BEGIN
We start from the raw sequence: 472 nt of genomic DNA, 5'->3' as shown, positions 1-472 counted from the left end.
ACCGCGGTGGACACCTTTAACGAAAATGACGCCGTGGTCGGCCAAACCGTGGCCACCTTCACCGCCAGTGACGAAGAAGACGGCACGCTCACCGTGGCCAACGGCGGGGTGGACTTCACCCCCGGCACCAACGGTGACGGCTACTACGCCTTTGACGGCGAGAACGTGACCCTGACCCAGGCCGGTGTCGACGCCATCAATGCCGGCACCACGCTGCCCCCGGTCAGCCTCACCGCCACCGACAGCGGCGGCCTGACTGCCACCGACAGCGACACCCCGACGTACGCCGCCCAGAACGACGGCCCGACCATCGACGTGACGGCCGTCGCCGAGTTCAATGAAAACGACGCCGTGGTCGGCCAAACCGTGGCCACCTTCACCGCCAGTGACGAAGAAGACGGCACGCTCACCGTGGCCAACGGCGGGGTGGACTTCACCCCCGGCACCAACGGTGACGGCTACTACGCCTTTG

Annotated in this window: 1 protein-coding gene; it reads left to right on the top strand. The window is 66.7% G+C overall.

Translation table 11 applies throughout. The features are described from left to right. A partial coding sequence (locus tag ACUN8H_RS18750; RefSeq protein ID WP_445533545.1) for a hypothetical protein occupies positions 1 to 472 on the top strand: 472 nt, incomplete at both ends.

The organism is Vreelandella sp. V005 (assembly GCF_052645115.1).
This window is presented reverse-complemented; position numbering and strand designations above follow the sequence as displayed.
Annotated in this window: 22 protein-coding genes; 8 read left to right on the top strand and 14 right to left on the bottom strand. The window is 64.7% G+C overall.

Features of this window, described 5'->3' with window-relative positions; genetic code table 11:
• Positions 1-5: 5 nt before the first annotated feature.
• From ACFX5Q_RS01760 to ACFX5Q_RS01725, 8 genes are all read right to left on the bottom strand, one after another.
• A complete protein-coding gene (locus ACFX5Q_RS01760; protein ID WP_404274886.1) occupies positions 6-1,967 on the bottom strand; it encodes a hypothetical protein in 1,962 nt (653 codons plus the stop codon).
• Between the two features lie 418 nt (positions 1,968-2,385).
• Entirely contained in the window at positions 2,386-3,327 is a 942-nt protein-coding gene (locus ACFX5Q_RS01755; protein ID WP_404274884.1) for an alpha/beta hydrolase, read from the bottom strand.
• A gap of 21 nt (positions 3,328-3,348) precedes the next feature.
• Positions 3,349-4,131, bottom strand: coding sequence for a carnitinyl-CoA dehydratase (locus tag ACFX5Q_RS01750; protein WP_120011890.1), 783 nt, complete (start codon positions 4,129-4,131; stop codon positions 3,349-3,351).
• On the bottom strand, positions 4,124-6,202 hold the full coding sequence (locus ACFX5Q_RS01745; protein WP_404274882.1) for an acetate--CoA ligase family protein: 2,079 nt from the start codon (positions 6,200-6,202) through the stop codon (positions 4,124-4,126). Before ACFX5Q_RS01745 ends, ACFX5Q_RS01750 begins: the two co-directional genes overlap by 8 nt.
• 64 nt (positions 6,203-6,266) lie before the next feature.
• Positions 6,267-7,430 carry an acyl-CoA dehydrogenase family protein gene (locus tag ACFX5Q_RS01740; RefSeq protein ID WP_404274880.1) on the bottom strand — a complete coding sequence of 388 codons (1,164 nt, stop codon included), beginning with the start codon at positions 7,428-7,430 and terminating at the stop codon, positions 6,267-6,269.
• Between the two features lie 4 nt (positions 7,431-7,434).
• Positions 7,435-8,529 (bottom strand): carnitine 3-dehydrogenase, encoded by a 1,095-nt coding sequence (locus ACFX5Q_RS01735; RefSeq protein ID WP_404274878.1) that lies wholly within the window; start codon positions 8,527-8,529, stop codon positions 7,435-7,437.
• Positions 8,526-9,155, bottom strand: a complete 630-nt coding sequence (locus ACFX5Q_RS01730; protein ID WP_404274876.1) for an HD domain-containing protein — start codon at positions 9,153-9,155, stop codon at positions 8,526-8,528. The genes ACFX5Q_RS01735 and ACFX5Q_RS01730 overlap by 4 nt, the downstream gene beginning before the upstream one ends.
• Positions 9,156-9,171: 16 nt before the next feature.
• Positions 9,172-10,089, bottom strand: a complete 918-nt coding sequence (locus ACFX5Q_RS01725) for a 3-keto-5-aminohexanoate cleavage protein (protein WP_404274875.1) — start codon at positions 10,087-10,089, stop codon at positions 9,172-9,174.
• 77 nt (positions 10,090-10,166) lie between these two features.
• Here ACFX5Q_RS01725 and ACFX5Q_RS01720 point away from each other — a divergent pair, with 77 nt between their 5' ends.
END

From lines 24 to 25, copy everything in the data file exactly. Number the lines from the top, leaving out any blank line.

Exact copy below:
• 77 nt (positions 10,090-10,166) lie between these two features.
• Here ACFX5Q_RS01725 and ACFX5Q_RS01720 point away from each other — a divergent pair, with 77 nt between their 5' ends.